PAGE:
The tax preparer argues the fintech startup's name change will "improperly capitalize on the goodwill and consumer trust" that has been cultivated since 1955.
"Through many decades of hard work by its franchisees and associates, and billions of dollars invested in marketing, Block has built a valuable brand that has earned and maintained the trust and loyalty of millions of consumers," H&R Block said in a news release. "Rather than generating its own brand equity, Block, Inc. appears to be taking a shortcut to capitalize on the well-known Block moniker. This is a clear violation of Block’s trademark rights, which threatens to confuse consumers and cause harm."
H&R Block emphasizes that Block Inc is a direct competitor in several areas of financial services, including through its acquisition of Credit Karma Tax, also known as Cash App Taxes, in November 2020.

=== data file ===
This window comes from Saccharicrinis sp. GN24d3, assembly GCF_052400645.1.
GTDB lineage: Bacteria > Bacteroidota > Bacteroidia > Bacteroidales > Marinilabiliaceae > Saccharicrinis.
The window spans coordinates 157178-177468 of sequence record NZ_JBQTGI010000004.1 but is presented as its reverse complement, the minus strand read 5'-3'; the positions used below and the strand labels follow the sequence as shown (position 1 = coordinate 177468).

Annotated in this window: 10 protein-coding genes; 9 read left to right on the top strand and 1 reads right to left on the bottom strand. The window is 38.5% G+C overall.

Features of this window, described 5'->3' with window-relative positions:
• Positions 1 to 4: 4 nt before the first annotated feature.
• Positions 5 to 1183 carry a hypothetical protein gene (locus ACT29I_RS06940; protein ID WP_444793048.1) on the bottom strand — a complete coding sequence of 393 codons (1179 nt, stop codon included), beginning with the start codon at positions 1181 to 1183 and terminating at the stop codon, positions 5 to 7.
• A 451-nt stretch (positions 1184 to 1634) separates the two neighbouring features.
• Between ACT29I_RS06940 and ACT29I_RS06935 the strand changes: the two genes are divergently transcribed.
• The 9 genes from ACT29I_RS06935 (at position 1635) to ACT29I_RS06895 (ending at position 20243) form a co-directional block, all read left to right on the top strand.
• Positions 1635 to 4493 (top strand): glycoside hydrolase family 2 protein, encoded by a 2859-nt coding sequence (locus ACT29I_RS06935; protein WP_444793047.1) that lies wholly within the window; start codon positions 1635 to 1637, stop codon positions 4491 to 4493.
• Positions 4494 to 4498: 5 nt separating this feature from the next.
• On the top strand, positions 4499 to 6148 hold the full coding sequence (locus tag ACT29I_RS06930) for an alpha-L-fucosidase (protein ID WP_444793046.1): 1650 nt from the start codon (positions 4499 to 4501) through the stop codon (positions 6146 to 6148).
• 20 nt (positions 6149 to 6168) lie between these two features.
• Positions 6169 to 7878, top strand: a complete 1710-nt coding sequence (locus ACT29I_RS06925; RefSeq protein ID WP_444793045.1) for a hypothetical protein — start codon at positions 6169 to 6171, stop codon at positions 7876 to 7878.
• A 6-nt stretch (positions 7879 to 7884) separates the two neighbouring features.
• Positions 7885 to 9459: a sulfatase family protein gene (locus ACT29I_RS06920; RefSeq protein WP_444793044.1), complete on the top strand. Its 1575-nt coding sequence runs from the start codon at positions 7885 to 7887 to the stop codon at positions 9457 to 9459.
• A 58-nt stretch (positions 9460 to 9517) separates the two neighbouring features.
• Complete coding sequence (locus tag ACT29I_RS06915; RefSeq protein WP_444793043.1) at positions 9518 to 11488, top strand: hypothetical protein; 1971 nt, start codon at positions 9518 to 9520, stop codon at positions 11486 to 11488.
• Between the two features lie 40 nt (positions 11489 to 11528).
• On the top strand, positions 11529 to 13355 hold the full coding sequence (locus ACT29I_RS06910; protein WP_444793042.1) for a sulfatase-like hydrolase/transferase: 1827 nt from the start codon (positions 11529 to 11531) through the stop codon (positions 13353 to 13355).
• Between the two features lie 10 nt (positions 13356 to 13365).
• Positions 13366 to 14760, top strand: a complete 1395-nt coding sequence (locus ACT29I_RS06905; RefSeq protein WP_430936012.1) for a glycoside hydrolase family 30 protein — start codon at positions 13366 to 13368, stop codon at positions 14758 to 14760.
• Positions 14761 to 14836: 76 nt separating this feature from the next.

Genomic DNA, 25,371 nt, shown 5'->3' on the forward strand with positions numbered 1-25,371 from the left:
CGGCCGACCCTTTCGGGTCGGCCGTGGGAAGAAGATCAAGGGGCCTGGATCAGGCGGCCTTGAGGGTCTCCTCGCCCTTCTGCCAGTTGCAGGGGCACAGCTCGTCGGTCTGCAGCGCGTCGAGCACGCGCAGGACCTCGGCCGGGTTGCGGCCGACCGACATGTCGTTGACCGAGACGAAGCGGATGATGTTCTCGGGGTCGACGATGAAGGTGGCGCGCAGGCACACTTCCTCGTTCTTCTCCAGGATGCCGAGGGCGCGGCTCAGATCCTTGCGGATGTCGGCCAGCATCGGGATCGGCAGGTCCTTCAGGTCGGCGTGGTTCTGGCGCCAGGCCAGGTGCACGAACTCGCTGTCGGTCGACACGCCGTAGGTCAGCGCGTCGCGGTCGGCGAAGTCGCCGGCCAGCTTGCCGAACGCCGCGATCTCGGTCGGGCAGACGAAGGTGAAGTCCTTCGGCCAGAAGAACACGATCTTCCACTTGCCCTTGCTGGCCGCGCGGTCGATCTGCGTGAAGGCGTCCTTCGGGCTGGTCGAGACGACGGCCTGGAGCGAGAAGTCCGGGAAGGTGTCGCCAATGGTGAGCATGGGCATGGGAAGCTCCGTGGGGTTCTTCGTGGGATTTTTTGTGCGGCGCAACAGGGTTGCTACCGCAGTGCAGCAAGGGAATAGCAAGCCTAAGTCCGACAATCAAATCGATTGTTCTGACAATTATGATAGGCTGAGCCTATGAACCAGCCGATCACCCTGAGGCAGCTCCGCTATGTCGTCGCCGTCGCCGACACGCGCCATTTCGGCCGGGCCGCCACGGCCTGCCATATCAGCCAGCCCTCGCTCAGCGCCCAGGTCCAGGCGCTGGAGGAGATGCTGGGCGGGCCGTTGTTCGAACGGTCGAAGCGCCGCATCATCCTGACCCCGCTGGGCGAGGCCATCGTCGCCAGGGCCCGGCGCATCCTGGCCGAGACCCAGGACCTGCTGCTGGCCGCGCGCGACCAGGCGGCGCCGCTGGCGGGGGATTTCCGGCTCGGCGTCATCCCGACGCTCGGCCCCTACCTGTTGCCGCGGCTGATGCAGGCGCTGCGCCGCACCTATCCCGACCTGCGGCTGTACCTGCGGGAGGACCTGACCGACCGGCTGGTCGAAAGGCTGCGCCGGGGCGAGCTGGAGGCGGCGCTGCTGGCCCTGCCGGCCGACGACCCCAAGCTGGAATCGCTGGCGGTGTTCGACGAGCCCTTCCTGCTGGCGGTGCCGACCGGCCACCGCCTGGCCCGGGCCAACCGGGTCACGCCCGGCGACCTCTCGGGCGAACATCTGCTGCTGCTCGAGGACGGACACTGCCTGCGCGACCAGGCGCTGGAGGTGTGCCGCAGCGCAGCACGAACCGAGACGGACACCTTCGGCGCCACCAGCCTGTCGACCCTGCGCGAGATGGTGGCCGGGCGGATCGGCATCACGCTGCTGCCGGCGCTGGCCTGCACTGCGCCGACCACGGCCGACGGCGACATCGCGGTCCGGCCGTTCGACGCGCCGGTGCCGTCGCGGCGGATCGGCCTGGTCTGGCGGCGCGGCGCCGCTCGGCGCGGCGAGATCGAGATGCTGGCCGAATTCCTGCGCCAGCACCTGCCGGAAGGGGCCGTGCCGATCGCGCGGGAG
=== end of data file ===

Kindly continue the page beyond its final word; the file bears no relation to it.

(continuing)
"In the two weeks since the name change was announced, there already have been numerous indications that consumers are drawing a link between the companies due to Block, Inc.’s choice to co-opt the Block name," the company added.
Dorsey, who recently stepped aside from his role as Twitter's chief executive after splitting his time between the two companies, said the change to Block Inc. would allow the company to distinguish its corporate entity from its businesses, noting that Square has become synonymous with its seller business.
"Block is a new name, but our purpose of economic empowerment remains the same," Dorsey added. "No matter how we grow or change, we will continue to build tools to help increase access to the economy."
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Square, Cash App, TIDAL and TBD54566975 will continue to maintain their respective brand names, while Square Crypto will be renamed to Spiral.
A Block Inc. representative did not return FOX Business' request for comment on H&R Block's lawsuit.